The modeling of urban density surfaces and structures therefore suffers in particular from a low degree of spatial granularity. This not only has negative effects on planning practice (e.g., in the modeling of noise pollution or climate vulnerability), but also interferes with urban and spatial research. The significance of built density as a factor in explaining the spatial variance of particular phenomena, such as modal split or infrastructure costs, places high demands on the quality of available data. In many studies, however, simple activity density measures (such as gross population density) must be applied, since more precise structural density indicators are unavailable. Such restrictions greatly limit the performance of descriptive and explanatory research.
Built density can be determined in a number of ways as Table 1 demonstrated. Frequently, corresponding indicators address the relationship between a building’s floor space or volume to the plot area. Here, a standard indicator is the floor area ratio (FAR; also referred to as the floor area density or floor-space index) [3,5,46]. It is commonly defined as the amount of floor space of building divided by that building’s plot area. Still, determining the floor area ratio is a complex task, since official surveys of building metrics (e.g., floor number, volume or height data) are typically not available. While many studies do provide ranges for built density figures at the level of selected building and development types (e.g., the FAR; cf. [41]), the results of such studies are often not comparable, since various definitions of density are applied or the approaches to data collection differ.
This directs our focus to a second, rather conceptual, problem: the use of density indicators often suffers from an imprecise definition of the reference area [41]. In this regard, it is not always clear whether the entire surface area of a territorial unit or only the area that is being occupied by a certain use (e.g., residential) has been considered in the calculation. In such cases, it often remains unclear whether figures are to be interpreted as gross or net densities. In net density calculations, the number of countable objects is related to the relevant useable area (e.g., the number of residents to residentially-used plots). Other land uses, such as roads and sidewalks or public green spaces, are not taken into consideration. Net density calculations provide information about the “reality” of densification in a much more appropriate way, since they are less dependent on a spatial definition of the study area. The so-called “modifiable areal unit problem” [50], when the aggregated measurement results of spatial phenomena vary with the size of the basic study area, can be alleviated by applying net density values. However, most density studies that can be found in the literature offer gross density values.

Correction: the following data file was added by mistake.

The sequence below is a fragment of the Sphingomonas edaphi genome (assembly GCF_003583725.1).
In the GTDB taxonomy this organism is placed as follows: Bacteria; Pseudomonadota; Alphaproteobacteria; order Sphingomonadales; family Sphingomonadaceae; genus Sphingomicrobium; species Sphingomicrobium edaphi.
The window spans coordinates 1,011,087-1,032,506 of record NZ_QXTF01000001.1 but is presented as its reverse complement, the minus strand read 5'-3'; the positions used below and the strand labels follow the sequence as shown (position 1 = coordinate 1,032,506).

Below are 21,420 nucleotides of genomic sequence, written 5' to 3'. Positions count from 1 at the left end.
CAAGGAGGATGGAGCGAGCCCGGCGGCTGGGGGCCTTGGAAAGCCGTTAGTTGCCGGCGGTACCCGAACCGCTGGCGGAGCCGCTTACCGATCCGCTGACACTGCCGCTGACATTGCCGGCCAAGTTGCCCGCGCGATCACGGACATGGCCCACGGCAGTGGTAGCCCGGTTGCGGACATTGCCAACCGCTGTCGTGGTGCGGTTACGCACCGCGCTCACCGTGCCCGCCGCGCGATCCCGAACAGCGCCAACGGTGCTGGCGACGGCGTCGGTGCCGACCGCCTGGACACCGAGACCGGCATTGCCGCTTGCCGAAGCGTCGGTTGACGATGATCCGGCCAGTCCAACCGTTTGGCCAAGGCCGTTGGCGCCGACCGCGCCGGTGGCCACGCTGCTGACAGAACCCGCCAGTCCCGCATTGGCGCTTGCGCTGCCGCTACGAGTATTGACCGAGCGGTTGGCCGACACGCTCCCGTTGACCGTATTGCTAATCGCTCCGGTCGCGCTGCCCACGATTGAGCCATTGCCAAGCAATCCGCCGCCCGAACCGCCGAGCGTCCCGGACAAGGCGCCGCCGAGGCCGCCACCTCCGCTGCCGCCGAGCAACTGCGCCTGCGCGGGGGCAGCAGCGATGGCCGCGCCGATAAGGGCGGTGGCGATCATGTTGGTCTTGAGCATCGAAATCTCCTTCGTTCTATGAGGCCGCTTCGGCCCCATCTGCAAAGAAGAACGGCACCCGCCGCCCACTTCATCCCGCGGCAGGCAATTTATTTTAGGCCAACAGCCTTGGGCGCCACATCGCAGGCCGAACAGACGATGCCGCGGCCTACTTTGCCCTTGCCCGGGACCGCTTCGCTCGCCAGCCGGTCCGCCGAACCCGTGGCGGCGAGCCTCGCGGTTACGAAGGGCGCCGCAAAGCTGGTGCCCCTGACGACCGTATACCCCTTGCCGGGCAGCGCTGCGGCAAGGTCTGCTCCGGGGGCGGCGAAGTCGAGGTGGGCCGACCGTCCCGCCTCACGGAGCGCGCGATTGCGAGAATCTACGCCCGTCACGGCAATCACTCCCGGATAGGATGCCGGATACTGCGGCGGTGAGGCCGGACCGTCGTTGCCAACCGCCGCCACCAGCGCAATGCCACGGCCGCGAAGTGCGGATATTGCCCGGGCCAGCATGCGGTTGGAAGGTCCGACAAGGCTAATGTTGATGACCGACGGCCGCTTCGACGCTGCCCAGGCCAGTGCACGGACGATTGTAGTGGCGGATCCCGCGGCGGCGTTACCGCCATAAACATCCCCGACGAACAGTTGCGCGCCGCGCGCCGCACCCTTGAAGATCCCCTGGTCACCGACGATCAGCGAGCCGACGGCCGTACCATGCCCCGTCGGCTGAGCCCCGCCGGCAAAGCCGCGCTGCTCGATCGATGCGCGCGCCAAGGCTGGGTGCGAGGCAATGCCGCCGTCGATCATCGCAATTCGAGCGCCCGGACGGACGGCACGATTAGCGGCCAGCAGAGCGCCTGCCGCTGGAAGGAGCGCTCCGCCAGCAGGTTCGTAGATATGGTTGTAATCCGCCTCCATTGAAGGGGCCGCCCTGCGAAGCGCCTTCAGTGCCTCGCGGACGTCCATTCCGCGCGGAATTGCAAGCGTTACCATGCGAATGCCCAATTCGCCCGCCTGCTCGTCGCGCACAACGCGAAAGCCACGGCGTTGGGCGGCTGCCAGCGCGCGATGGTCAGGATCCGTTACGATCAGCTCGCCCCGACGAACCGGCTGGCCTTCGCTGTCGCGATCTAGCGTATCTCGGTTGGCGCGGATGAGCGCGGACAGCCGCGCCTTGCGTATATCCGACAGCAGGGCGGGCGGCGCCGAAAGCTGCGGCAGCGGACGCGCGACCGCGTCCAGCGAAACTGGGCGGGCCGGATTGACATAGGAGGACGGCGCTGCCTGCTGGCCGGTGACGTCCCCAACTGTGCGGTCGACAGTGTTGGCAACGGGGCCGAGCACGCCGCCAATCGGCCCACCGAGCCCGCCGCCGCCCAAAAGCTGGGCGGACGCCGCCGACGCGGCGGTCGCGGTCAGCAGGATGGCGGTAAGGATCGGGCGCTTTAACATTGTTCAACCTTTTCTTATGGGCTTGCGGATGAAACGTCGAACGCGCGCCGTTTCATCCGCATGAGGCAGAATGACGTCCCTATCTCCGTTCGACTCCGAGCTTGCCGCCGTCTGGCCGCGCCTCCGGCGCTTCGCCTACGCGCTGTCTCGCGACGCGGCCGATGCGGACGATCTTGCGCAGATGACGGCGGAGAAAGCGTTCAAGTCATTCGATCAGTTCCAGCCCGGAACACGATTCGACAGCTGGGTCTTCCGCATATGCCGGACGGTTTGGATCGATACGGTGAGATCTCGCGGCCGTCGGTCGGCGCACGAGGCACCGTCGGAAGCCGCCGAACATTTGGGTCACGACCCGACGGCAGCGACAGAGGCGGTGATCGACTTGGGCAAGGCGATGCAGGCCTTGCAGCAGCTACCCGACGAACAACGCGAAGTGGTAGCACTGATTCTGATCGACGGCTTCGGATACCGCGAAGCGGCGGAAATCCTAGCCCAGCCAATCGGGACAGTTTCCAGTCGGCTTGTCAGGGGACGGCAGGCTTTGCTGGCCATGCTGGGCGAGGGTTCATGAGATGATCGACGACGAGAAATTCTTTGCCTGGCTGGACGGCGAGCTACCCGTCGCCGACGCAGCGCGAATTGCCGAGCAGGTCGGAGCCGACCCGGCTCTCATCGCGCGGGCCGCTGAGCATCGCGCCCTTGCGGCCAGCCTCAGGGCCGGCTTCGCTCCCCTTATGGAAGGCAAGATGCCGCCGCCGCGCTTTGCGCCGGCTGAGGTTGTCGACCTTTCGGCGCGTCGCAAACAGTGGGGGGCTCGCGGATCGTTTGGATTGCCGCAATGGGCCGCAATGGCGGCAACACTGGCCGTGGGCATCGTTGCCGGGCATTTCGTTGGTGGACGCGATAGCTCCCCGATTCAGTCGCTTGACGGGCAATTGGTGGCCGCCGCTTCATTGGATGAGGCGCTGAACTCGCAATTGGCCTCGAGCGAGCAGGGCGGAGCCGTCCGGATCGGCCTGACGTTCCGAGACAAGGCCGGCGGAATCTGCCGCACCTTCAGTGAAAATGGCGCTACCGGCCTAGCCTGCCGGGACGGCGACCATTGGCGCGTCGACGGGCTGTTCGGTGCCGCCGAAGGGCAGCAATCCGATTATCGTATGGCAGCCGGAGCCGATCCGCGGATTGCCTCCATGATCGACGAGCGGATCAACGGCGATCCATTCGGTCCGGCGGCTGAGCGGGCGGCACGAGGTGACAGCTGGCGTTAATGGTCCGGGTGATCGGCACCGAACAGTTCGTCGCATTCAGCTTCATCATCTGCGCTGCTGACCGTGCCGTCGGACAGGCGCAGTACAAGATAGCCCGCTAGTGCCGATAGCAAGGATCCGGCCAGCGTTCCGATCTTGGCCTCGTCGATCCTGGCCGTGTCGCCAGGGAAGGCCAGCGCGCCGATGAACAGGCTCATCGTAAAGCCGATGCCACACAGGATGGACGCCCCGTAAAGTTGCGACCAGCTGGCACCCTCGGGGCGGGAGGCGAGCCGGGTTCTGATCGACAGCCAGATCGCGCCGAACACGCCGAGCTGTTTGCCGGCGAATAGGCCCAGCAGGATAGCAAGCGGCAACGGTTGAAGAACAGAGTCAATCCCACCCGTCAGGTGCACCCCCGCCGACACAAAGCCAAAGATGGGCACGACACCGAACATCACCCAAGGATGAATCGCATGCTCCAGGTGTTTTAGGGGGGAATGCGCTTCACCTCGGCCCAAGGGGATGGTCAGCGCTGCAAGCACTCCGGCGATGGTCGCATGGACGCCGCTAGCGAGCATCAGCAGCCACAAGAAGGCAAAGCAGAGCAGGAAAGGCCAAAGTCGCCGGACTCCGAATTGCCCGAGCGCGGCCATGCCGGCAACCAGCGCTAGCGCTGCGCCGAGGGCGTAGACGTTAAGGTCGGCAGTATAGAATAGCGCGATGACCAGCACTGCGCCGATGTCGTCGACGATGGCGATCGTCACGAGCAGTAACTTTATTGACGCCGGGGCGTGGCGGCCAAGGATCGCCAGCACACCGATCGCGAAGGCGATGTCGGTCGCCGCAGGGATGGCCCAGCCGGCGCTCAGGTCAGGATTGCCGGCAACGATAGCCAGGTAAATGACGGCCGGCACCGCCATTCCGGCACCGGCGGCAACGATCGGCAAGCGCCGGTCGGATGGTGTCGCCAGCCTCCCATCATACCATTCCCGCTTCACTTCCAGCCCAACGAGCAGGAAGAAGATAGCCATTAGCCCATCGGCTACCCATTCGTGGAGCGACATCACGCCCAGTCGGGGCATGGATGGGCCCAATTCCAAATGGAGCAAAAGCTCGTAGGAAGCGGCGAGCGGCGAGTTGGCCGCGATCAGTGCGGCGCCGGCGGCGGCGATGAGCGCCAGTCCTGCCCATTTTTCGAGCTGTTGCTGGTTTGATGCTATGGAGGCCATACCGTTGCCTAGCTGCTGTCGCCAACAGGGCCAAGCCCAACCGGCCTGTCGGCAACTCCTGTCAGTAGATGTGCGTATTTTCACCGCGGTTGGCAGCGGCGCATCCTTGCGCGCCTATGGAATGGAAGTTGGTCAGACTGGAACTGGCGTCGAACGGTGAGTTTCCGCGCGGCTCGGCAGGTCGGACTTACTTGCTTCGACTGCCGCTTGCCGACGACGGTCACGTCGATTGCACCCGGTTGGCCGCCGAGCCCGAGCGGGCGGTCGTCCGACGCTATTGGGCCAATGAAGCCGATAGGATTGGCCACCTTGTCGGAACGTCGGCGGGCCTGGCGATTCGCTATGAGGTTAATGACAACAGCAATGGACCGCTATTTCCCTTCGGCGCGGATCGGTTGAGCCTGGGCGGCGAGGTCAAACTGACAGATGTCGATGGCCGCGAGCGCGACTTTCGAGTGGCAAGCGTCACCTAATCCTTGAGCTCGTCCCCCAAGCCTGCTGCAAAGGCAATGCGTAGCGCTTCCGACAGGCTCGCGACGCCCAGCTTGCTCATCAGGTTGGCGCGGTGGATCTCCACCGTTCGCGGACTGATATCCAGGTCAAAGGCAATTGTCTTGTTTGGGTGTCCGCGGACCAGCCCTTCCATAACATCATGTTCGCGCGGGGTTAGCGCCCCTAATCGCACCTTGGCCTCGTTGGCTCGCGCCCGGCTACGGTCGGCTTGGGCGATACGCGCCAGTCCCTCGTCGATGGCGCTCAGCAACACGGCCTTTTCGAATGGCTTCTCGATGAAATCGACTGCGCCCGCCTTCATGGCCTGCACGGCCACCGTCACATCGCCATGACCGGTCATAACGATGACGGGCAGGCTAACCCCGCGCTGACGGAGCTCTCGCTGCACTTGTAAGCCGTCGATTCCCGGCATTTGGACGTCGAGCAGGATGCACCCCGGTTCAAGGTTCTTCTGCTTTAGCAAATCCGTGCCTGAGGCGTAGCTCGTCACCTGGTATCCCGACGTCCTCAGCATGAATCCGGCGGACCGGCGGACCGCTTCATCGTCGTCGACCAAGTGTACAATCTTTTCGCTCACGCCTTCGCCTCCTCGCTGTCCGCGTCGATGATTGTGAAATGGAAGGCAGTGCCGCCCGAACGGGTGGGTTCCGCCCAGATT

The remainder of this article presents methods for determining and describing the density characteristics of cities and city regions at a high spatial resolution and using new kinds of data from remote sensing, as well as population and employment statistics.

3. Measuring Built Density

3.1. Remote Sensing-Based Measurement of Built-Up Volume and the Number of Floors

Recent developments in Earth observation allow satellite-based remote sensing technology to derive large-area information on urban features with a well-balanced trade-off between cost-effectiveness and accuracy. Today, a broad range of imaging sensors and methods for the determination of geometrically high-resolution measurements of the urban spatial structure exists. Three-dimensional (3D) data, which include information about height, are decisive in the extraction of information on the physical urban morphology. Height can be determined either by using stereoscopic aerial images or airborne laser scanning and, more recently, by satellite-based stereo images. The main difference between aerial and space-borne data acquisition is that airborne imaging is, on the one hand, less flexible in terms of spatial coverage and can be rather cost-intensive for large areas, but its geometric resolution, on the other hand, can be as fine as a few centimeters. Greater flexibility is provided by new satellite-based stereoscopic measurements, such as QuickBird, WorldView-2 or Pléiades, which are also capable of deriving geometrically very high-resolution stereo models. However, the same disadvantage of spatial limitation in the context of large-area acquisitions also applies to these data. For the desired height information in our analysis, both of these data sources were ruled out beforehand because we aim at comparing four different city regions with a total area of about 14,000 km2, which is larger than the entire Los Angeles metropolitan area.